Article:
Virtual Reality the future reality at Georgian

Just outside of a patient’s room, two nursing students meet, wash their hands and don their personal protective equipment. Then, they enter the patient’s room to conduct an assessment. Inside the room, other classmates are standing along the walls, observing. One student reaches for the patient’s wrist to feel her pulse. It’s fast.

Meanwhile, the other nursing student asks the patient questions and looks at the heart monitor to see her vital signs. A stethoscope is used listen to the chest and reveals that her lungs are wheezing. The students immediately recognize that their patient needs a Ventolin treatment.

“This experience did not take place in a hospital or even a nursing lab. It took place in virtual reality (VR), with the instructor and nursing students separated by significant distances,” says Rob Theriault, the Immersive Technology Lead at Georgian College. “This isn’t just virtual reality, it’s the future reality.”

Learning through video conferencing and textbooks works well in many remote teaching situations, but health-care students learn better by their teacher in a face-to-face, virtual reality hospital, anatomy lab or cadaver lab. Trades students benefit by being at a construction site. Until recently, this was only possible in real life. Now, wearing a VR headset immerses students in an entirely new world of the professor’s choosing.

“Virtual reality, unlike any other educational technology, provides experiential learning, where students can do things with their hands, think critically and make decisions that have measurable results,” says Rob.

“Georgian has already been exploring VR and simulation technologies in a variety of our programs. It only makes sense for Georgian to accelerate these efforts and continue to be a leader,” says Kevin Weaver, Vice President, Academic. “Georgian, even before COVID-19, was intentionally moving in this direction. It is even more important now as we find ourselves not being able to execute in-person activity at this time.”

Paramedic student using virtual reality gear.
Paramedic students at Georgian have already benefited from virtual reality technology.

As a professor in the Paramedic program, Rob was seconded to the position well before COVID-19, illustrating the importance Georgian had already placed on immersive technology and experiential learning platforms.

“Georgian saw the opportunity and the strategic need to invest so that we were positioned to take a leadership position. Appointing an immersive technology faculty lead is critical as we need a champion and expert in immersive technology to guide us in this new direction,” notes Kevin. “Fortuitously, our lead is a frontrunner in this activity and was actively implementing these technologies into health programming. Having a peer to work with in the program areas to explore this technology is critical to success.”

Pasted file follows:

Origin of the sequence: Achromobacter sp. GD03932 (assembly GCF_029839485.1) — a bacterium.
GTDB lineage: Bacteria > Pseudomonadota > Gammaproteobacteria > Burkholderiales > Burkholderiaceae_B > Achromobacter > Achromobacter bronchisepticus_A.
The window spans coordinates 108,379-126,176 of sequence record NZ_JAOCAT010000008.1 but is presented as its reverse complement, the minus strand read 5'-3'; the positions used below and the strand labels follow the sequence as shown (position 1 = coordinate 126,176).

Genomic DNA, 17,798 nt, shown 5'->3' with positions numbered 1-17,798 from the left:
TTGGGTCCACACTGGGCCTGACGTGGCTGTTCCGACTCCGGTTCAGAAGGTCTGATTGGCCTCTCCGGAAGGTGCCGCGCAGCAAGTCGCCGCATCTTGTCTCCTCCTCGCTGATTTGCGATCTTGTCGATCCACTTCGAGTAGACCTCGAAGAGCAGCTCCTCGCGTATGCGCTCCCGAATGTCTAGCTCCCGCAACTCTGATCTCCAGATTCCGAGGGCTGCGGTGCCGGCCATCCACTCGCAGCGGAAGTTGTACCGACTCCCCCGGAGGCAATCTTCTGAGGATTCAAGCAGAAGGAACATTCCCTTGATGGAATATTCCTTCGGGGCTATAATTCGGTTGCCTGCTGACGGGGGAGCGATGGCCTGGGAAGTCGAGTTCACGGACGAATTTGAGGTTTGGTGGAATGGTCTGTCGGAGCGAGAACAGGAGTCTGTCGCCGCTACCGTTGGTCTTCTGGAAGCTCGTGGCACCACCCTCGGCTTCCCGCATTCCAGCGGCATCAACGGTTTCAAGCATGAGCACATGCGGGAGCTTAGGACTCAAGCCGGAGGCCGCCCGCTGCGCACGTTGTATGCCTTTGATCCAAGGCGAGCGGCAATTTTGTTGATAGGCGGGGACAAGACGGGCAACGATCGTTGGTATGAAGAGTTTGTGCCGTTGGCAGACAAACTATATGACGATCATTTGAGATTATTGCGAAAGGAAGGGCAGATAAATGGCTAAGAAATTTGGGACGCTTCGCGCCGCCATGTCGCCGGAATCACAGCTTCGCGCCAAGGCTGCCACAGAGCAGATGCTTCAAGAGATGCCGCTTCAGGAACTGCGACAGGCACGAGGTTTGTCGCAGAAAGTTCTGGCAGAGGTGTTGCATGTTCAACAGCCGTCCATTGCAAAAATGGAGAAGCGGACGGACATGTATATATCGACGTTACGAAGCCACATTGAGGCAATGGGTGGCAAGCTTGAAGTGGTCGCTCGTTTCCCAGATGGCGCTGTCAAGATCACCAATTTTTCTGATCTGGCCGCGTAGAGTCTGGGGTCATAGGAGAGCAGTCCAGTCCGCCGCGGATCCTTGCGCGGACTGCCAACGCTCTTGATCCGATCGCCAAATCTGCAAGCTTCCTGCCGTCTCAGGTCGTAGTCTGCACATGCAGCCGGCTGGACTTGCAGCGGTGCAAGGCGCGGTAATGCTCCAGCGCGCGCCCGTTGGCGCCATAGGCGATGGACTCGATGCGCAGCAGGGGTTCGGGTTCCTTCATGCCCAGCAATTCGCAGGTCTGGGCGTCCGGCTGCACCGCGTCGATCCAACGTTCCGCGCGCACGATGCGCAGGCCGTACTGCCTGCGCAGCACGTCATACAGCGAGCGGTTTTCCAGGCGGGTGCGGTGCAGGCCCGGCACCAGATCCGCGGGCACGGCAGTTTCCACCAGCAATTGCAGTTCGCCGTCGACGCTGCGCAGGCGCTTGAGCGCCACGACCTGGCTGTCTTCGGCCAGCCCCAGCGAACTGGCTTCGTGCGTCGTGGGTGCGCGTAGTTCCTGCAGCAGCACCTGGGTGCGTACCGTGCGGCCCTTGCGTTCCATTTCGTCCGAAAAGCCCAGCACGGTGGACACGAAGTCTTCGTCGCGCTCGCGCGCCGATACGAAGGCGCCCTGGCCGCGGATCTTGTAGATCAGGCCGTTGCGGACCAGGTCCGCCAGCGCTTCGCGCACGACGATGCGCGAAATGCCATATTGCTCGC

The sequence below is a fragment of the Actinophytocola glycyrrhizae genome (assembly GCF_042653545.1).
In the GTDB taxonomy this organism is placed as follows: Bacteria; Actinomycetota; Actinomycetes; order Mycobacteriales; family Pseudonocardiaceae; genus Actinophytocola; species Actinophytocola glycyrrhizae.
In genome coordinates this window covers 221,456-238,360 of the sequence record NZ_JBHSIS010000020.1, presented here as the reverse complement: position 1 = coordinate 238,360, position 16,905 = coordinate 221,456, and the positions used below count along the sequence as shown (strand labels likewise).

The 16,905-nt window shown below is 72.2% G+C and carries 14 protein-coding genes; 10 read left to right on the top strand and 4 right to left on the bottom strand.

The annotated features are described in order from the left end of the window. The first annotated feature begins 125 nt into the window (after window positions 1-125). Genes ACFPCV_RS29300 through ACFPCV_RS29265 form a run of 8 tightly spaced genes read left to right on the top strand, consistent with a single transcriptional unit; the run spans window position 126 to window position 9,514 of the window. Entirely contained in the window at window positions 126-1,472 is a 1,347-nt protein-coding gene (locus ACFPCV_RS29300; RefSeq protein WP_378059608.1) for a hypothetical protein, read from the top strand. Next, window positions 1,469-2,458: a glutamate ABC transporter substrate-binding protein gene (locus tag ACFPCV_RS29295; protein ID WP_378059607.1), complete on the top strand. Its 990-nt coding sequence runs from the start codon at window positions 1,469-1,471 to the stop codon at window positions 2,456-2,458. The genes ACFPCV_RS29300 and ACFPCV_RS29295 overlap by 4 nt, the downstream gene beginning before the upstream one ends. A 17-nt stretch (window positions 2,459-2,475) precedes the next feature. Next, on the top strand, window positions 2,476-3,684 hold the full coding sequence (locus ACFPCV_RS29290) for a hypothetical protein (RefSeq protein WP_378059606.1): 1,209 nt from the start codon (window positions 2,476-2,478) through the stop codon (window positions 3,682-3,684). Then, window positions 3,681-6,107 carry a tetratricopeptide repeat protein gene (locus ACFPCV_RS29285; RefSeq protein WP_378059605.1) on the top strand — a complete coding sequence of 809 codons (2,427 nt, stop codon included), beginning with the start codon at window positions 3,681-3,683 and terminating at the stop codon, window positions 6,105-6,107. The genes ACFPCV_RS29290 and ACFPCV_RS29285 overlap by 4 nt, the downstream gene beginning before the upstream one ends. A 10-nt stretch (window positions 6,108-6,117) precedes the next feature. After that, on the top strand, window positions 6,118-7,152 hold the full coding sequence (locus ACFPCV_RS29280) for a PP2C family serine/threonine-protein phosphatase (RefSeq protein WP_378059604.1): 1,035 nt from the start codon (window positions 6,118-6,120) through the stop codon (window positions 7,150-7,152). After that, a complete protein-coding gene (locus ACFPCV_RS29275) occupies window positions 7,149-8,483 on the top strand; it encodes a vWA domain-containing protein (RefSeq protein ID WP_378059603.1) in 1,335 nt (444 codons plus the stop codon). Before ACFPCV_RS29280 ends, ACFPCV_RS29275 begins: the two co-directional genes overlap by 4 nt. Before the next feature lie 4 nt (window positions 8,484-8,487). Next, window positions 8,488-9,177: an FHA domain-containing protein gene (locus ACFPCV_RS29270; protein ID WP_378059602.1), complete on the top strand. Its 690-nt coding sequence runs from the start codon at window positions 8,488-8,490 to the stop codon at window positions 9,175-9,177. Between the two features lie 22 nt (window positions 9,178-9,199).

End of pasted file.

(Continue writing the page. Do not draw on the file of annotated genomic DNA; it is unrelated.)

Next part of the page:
Students in the Architectural Technology program have been learning and designing in VR for more than two years. Georgian’s paramedic students were introduced to VR for patient simulation in 2019, and many more programs are currently exploring VR’s potential.

Architectural Technology and Technician students design homes using Autodesk Revit and explore the spaces they design using VR technology.

Faculty in the Honours Bachelor of Science – Applied Life Sciences (Specialization in Biomedical Techniques) Degree with Biotechnology-Health Diploma program are exploring Nanome, a VR program that enables students to manipulate molecules, experiment, design and learn at the nanoscale. Students in the Fine Arts program recently learned how to paint and sculpt in VR using Tilt Brush, and faculty in the Indigenous Studies program are exploring alternative ways to conduct “learning on the land” activities, using 360-degree video and the EngageVR platform.

The absence of face-to-face labs and hands-on learning has only increased the urgency of having the technology, and Rob is currently working on a plan to invest in more hardware and software for a number of different programs.

“The largest investment at this point is in hardware, software and time, as Georgian continues to explore opportunities to introduce VR strategies into programming where the opportunity exists,” says Kevin, adding that Georgian has also established a VR space in the library for students to access the technology once the Barrie campus reopens.

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